Conservation Fund is a Good Investment
Commentary by Kate Lampton,
November 18, 2010, page 2.....
Is our investment in the Town’s conservation fund a good value? Is it handled correctly? These questions were recently raised by the Charlotte Town Treasurer, and they are very valid ones. I strongly believe that conservation has had a significant and positive benefit to Charlotte and the money we have invested in conservation has been correctly spent.
The conservation fund balance is high now, but, unlike other projects, it is very difficult to “schedule” a conservation project to a particular year. Due to the ebb and flow of projects coming to completion, there are times when our fund is higher or lower. We have some significant projects moving forward right now, and the fund level will drop significantly as those projects are funded. Whether more money should be allocated in next year’s budget is a question that will be explored with the Selectboard as part of the discussion for all of the town’s budget needs.
Of deeper concern were the questions raised about who receives money from the fund and whether the town is receiving good value. Conservation is about the special features of land, not about who owns that land. No project will be undertaken by a land trust if there are not compelling attributes such as valuable agricultural soils or natural areas. This is a policy of land trusts as well as the IRS and is a requirement that must be followed to retain a land trust’s non-profit status. The 17 conservation projects that have received town conservation funds were with 15 different landowners. Clearly the funds are not being granted to only a few.
Confusion over some of the trail easements was mentioned several times in the Town Treasurer’s memo to the Selectboard and cited as evidence that the fund is not returning value to the town. Trails were not a principal focus of the fund when it was established, but as the town has begun working more on a trail plan, there has been effort made to include trail easements in conservation projects when it fits the land’s features and the landowner is willing. Provision for trails within conservation easements is a placeholder – specifying that a trail is an allowed use within a conserved area – until the Town has further developed its overall vision for a trail network and a means to construct it. As the Town’s plans evolve, so will the use of the easements.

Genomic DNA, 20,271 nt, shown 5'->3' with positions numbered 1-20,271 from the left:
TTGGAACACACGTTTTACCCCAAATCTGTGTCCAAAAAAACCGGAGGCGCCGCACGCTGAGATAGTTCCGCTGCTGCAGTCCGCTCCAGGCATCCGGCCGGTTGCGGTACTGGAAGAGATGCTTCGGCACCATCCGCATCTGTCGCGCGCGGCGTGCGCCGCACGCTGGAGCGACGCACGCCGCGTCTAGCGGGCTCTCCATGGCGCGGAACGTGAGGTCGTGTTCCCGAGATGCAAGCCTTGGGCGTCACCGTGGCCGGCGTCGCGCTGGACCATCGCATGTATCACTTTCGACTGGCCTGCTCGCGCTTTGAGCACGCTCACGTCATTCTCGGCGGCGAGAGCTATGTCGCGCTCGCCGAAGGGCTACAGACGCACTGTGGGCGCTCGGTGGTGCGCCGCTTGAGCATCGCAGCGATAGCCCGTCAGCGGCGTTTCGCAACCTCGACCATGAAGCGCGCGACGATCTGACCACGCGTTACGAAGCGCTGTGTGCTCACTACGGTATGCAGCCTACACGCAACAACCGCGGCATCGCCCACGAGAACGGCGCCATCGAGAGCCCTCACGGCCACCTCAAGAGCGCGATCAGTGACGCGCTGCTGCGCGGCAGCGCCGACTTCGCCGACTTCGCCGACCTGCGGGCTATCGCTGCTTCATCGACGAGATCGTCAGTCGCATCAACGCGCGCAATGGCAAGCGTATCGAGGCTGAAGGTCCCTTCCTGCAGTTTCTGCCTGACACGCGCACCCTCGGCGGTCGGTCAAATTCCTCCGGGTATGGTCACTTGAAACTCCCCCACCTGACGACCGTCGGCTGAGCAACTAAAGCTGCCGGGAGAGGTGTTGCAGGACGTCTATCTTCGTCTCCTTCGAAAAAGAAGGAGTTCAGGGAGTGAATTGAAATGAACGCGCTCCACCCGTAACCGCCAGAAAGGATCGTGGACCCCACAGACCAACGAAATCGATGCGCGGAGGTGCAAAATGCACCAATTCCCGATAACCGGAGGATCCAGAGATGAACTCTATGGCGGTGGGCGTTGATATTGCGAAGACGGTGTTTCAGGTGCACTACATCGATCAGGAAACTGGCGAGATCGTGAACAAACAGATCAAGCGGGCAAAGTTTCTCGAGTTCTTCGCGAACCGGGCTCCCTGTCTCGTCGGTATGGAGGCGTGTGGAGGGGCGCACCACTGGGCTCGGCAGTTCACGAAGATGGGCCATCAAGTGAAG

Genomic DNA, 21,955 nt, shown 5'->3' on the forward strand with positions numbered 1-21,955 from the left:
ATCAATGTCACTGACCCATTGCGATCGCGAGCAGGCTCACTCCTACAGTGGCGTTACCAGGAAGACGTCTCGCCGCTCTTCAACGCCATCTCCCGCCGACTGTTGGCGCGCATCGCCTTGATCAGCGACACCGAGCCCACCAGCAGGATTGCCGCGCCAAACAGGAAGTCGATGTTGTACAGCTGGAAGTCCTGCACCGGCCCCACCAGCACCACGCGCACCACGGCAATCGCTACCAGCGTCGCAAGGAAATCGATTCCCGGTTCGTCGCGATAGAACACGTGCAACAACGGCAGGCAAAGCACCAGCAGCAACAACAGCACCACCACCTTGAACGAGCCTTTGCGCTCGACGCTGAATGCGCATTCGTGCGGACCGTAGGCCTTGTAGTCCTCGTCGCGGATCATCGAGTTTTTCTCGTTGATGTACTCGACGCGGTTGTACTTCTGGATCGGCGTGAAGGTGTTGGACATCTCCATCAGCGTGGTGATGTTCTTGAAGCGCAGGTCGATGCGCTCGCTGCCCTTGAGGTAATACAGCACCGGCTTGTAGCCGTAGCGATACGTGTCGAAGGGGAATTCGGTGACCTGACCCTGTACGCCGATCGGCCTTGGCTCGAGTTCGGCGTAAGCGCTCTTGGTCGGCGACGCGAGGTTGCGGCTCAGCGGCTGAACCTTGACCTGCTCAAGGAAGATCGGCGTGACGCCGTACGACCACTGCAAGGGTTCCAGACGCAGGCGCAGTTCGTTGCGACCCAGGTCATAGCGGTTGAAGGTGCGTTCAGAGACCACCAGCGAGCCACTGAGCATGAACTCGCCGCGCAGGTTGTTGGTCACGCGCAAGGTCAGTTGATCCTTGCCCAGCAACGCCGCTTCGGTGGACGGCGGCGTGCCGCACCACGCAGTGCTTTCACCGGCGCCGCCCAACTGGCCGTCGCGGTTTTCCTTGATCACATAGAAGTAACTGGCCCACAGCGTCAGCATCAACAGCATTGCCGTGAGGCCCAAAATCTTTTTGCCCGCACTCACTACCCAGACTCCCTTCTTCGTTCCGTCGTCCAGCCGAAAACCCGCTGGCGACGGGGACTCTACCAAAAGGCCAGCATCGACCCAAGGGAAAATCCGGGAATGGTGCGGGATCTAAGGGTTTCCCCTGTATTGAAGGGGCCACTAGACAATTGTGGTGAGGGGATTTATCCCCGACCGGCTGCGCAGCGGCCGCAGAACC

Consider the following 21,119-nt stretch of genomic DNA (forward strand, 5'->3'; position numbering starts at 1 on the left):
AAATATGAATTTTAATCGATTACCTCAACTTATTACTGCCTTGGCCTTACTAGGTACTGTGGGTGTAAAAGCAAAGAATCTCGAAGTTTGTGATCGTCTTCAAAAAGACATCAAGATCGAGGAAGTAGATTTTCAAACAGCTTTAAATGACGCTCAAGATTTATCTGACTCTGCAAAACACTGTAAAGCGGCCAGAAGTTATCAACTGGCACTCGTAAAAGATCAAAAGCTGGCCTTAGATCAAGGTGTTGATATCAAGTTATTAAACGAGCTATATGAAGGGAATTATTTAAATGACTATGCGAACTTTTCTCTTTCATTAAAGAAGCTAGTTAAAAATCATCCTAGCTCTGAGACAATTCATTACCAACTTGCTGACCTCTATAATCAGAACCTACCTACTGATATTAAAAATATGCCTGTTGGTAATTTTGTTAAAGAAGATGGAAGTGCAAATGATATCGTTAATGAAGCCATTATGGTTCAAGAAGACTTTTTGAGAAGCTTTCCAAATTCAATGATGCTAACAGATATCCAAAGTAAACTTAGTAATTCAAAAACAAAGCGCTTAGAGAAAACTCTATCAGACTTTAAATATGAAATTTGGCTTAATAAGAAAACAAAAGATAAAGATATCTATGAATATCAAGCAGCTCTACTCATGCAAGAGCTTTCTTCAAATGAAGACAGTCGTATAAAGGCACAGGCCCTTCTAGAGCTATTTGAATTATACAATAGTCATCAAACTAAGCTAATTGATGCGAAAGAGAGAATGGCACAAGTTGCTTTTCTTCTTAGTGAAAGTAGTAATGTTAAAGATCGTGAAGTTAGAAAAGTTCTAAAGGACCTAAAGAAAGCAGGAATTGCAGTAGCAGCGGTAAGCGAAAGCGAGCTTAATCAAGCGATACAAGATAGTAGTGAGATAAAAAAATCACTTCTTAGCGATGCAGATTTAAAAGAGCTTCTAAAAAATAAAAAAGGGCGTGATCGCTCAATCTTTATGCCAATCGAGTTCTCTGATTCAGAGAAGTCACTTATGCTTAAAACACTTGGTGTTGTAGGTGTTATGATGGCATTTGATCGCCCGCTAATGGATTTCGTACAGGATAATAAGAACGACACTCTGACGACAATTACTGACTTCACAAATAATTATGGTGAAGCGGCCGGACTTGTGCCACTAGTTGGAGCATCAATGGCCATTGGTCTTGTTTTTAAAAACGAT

Probably the most important question concerns the value and benefit from conservation. Charlotte has a strong agricultural economy with diversified crops and more young farmers than is usual for most towns. Our farmland is not only scenic to look at, it is working land – a fact that makes the long-term outlook for continued agricultural use more likely. Our natural areas are vibrant and essential to the overall ecological health of our town. Conservation has played a key role in this status.
Although the economic and ecological benefits of conservation are important, perhaps the short answer to a question of value is to look out of your window or drive almost any road in town. The landscape you see is not by accident. It is the result of the care our neighbors have given by choosing to preserve their land not just for a few more years, but in perpetuity. Yes, most of them have received some compensation for that choice, but have we received something too? I believe we all have. By investing in the conservation of our most important lands we are stewarding the landscape in which we have chosen to make our homes in the best possible way.